Housing is scarce, but is a high-rise the answer? This beach community says no


Within days of learning about a sleepy beachside town in central Queensland, Sydneysiders Rahela Beevers and her husband had packed up and called the removalists. 

Key points:

  • A multi-million-dollar, seven-storey development has been proposed for the small coastal town of Emu Park
  • Nearly 200 people made submissions to the local council, with only a handful in favour
  • Opponents say the development would ruin the town's relaxed village lifestyle

Almost 10 years on, Ms Beevers is still in love with the "lovely laid-back village atmosphere" of Emu Park, near Yeppoon on the Capricorn Coast.

It's this relaxed lifestyle Ms Beevers believes is at risk from a proposed high-rise development in the town centre.

She was one of nearly 200 locals who made public submissions to Livingstone Shire Council opposing the multi-million-dollar proposal.

Only a handful of submissions were in favour of the development, which could see up to 49 apartments built over seven storeys and commercial space on the ground floor.

"Four storeys would be sufficient," Ms Beevers said.

"Anything more than that, you're really going to impact the people who are living behind the building and will just absolutely tower over the trees."

The developer says ground-floor retail spaces could be a meeting point for locals. (Supplied: Cottee Parker Architects)

While neighbouring Yeppoon has seen multiple developments of this type in the past few years, it would be the first of its kind in Emu Park.

The debate hints at a bigger issue facing many parts of Queensland: a lack of housing in fast-growing regions where rental availability is almost non-existent.

Livingstone Shire Council Mayor Andy Ireland said more accommodation was desperately needed.

"Our current rental [availability] rate, as I believe from the local agents, is around 0.2 per cent," he said.

Height is key issue

Developer Rob Carr said the apartments aimed to help meet Livingstone Shire Council's Towards 2050 Strategy, which suggested more than 1,500 new homes were needed over the next five years to meet demand.

For opponents like Ms Beevers, it's the height, not the complex itself, which is the key issue.

They've pointed to the planning restrictions for Emu Park, developed after extensive community consultation in 2018, that specify a maximum development height of four storeys above ground in that location.

Across the road, further up the hill, that height is restricted to three storeys.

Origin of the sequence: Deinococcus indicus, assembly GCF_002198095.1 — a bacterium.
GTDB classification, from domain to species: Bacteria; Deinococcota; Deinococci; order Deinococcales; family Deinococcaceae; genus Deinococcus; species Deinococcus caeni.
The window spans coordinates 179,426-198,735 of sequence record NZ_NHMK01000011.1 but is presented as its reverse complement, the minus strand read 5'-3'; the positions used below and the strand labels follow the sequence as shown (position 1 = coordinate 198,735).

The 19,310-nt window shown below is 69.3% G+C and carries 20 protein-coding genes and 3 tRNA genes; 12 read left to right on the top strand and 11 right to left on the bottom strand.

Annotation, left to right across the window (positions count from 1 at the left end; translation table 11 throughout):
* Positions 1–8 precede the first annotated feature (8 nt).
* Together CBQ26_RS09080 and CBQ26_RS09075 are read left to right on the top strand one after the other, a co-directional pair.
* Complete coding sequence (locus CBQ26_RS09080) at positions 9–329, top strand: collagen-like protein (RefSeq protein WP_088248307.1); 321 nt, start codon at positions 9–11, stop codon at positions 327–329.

Residents who oppose the plans say the height exceeds local planning regulations. (Supplied: Cottee Parker Architects)

Ms Beevers said seven storeys was "excessive" and would drastically impact on community parkland opposite.

Other issues raised in submissions included the building design and potential parking problems during peak tourism periods.

Low-maintenance lifestyle

Lachlan Tree was one of a handful of people who made a submission in favour of the development.

As soon as Mr Tree and wife Lorraine saw the plans, they started dreaming of a new life down at the beach as retirees.

A handful of submissions supported the high-rise, saying it would help boost housing, especially for retirees. (Supplied: Cottee Parker Architects)

The couple live in Rockhampton, a short drive inland from Emu Park, in a four-bedroom house that feels far too big now all their children have left home.

Far from ruining the village atmosphere, Mr Tree said the development would be "beneficial for the town".

"I think that relaxed lifestyle will stay," he said.

"It's not a huge development … you can't compare to the Gold Coast or Sunshine Coast or Byron or anything like that because it's a totally different lifestyle.

"I believe even with another, say, 200 people there, it's not going to change the lifestyle."

Housing needed

Emu Park is in the Livingstone Shire, a region where median house prices jumped by 13.1 per cent to $450,000 in the year to September 30.

House price increases across regional Queensland are being driven by unprecedented demand from southern states.

Coastal communities like Emu Park near Rockhampton are growing in popularity.(Supplied: Glenn Adamus)

Mr Carr said he expected "community opinion" about the project, but that the design acknowledged the "coastal village charm".

"We envisage that [the development] will provide a meeting point for locals and visitors to gather, as well as an additional location for businesses to be established along with the expected growth of the area," he said.

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Mr Ireland said planners would develop reports to be presented in February or March.

Andy Ireland says the region is experiencing housing problems as the population grows.(ABC Capricornia: Erin Semmler)

These reports will look at whether the proposal should be approved, despite exceeding the height restriction.

"If it's the officer's recommendation that [the development] be approved outside of the requirements, I think there'll be some fairly direct questions from councillors around that," he said.

Mr Ireland said the housing issues were being exacerbated by a series of infrastructure projects bringing contractors and their families into the region.

Source: https://www.abc.net.au/news



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